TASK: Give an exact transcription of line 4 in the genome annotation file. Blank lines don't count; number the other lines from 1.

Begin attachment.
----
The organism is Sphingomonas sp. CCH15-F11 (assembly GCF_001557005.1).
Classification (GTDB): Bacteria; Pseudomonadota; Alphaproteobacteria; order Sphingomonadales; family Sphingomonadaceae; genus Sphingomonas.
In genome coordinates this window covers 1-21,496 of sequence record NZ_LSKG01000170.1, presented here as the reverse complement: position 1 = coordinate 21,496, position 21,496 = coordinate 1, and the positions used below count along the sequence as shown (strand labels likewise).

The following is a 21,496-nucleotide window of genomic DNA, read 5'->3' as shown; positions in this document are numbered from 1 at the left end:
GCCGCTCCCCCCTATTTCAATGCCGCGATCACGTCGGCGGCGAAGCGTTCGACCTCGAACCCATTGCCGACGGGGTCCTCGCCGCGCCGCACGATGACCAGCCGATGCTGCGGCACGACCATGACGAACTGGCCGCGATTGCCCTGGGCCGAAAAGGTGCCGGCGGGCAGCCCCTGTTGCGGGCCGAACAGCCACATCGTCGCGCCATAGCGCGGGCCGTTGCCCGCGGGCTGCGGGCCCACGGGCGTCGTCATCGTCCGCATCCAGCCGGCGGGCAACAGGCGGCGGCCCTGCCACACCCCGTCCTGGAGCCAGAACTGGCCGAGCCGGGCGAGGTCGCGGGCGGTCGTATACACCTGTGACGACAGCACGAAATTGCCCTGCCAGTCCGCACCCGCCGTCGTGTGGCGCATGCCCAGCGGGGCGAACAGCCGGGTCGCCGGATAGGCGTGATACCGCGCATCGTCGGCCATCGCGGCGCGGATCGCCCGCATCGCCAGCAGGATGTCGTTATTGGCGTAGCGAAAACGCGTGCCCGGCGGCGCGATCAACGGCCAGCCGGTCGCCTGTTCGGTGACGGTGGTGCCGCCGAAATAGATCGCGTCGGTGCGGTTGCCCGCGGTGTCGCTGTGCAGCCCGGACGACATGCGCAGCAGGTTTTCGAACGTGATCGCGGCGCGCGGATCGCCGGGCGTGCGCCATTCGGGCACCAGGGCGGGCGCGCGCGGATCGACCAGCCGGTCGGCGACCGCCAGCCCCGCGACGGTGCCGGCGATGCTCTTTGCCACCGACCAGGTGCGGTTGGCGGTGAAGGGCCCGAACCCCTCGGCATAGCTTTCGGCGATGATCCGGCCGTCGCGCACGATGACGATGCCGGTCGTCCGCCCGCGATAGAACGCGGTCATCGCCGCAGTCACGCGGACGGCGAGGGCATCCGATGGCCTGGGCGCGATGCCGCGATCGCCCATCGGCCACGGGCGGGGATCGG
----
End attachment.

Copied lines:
The following is a 21,496-nucleotide window of genomic DNA, read 5'->3' as shown; positions in this document are numbered from 1 at the left end: